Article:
Matthew Munger: Did you say what type of books are you interested in?

Elsa Amri: Mostly crime fiction, mystery novels. That's like, there's a theme there. I do read positive stuff too, once in a blue moon. I don't know, I like stuff that is tense and suspenseful. 

Matthew Munger: Mm-hmm.

Elsa Amri: So I read a lot of mystery novels, horror novels, thriller novels. I do like biographies. I think the last one I read was Trevor Noah's bio, which was really good. Also Jennette McCurdy's novel, which was, I think, a big hit when it came out. I read that too, which was also really interesting. So sometimes I also read a bit of nonfiction. I do watch a lot of anime, K-Dramas.

Matthew Munger: K-Dramas, Korean dramas, like TV shows?

Elsa Amri: Yes, very much so. I think that's all I watch on Netflix. That's all they recommend to me.


Matthew Munger: What is something that would surprise people to learn about you?

Elsa Amri: I like to do adventurous things. Not often, but once in a while. So I spent some time volunteering in Nepal before I went to uni. So that was in 2014, I think. But while I was there, we had some time to explore and we went to Pokhara, which is I guess, the main tourist city. And we went paragliding. And that was the first time I ever did something like that. So I've been paragliding before. I guess it's something interesting. I don't know if people would be surprised to know I've been paragliding. I dunno if I look adventurous, but I have been.

Matthew Munger: Mm-hmm.

Elsa Amri: I mean, I used to be very, not danger prone, but like, in theme parks, I would always wanna go on the largest and highest roller coasters. I found that now I’m a lot more calm and it's a bit more intimidating for me, so maybe I'm losing that aspect myself.


Matthew Munger: What is your role and how would you describe what you do?

Elsa Amri: I guess my official title is Designer and Webflow Developer. And to describe what I do, well, there's a design part which doesn't just cover website design. I mean, that's mainly what I do.

Matthew Munger: Mm-hmm.

Elsa Amri: But I also do some graphics designing. So I've done designing for posters, social media, content design, presentation design.

I used to work in an events company where they did a lot of events. So during my time there, I did a lot of designing for floor artworks, and banners, and all that stuff. And I worked at an agency, so I did a lot of designing for billboards. It's not what I do as much anymore, but it covers what I'm able to do.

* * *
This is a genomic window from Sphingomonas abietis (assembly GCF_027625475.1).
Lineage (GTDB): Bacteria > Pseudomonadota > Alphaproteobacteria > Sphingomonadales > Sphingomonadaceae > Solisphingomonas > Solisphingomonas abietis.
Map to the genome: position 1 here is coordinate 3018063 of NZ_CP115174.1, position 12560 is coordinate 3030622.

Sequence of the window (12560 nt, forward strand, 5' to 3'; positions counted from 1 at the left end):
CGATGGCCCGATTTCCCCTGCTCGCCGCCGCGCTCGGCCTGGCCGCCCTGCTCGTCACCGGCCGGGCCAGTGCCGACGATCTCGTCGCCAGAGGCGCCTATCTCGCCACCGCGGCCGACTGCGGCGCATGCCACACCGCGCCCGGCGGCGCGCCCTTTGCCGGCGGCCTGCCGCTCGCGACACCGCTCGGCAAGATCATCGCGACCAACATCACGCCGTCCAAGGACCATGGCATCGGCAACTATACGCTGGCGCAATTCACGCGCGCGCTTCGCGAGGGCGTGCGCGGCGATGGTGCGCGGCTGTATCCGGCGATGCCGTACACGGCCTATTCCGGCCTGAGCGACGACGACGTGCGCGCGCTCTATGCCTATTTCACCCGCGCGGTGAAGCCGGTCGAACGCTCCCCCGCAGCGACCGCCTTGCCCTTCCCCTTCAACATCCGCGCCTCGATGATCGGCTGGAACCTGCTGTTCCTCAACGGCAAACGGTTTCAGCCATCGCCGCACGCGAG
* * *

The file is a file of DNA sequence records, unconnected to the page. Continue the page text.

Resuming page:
Matthew Munger: Right.

Elsa Amri: And then for the Webflow Developer part, I think it's self-explanatory: design and develop websites using Webflow.

Matthew Munger: And what you're doing today, is that different from what you thought you might be doing at this time in your life?

Elsa Amri: I didn't actually know at the time when I applied, when I was in high school or when I started uni, what I wanted to do afterwards. My degree was in media communication, which was pretty broad and mostly theoretical too. 

Matthew Munger: Yeah.

Elsa Amri: So it wasn't really even a lot of practical work. And at the time, I thought what I was learning would be suitable for maybe a career in PR or advertising and that kind of thing, which wasn’t necessarily what I was passionate about, but what I thought was the logical career to end up in.

Matthew Munger: Mm-hmm.

Elsa Amri: I don’t think I started being curious about design or considering design as a career until after I graduated. I was really stuck on what I actually wanted to do, and I was no longer so sure about PR and advertising and marketing and thought maybe I should be doing something different.

There was a time I think I wanted to do front end development because I did a course in CSS and HTML. I guess at the time I didn't realize what I really liked was design and not the actual coding. I thought it was fun, until it got super difficult then I was like, “Oh, maybe that's not fun anymore.”

And then I eventually learned about how you can just do design or UX design, UI design, and that's what snowballed everything.


Matthew Munger: And what excites or motivates you about what you're doing? What keeps you going every day?

Elsa Amri: I guess there are a couple parts. The first being I genuinely do love what I am doing. And I think that's a valid reason, because at the time before when I was working in agencies, it was interesting and I learned a lot. But I remember that the enthusiasm was lacking, it didn't bring me as much joy. It wasn't until I started doing, focusing more on website design and development– keyword being “and development” because I really do take a lot of pride and joy in being able to design and build something which I never thought I would be able to do. I think that's the first part of it. 

And then the second is, I think the clients I work with, honestly, are so great. A lot of them I've been working with for, like, two years now. I think those connections are also really great to have, knowing that there's someone there who trusts you to do their work for them, satisfied with what you give them. I think building those partnerships and relationships is also a big motivator, because it makes me feel like I'm, you know, in the right field and I'm doing the right thing. 

And then the third part would be just learning more and growing. I think one thing I also didn't wanna do is feel like I don't have the enthusiasm to improve my skills or to be better. But with design and development, I always feel like there's something new to learn, and I think that's also what motivates me.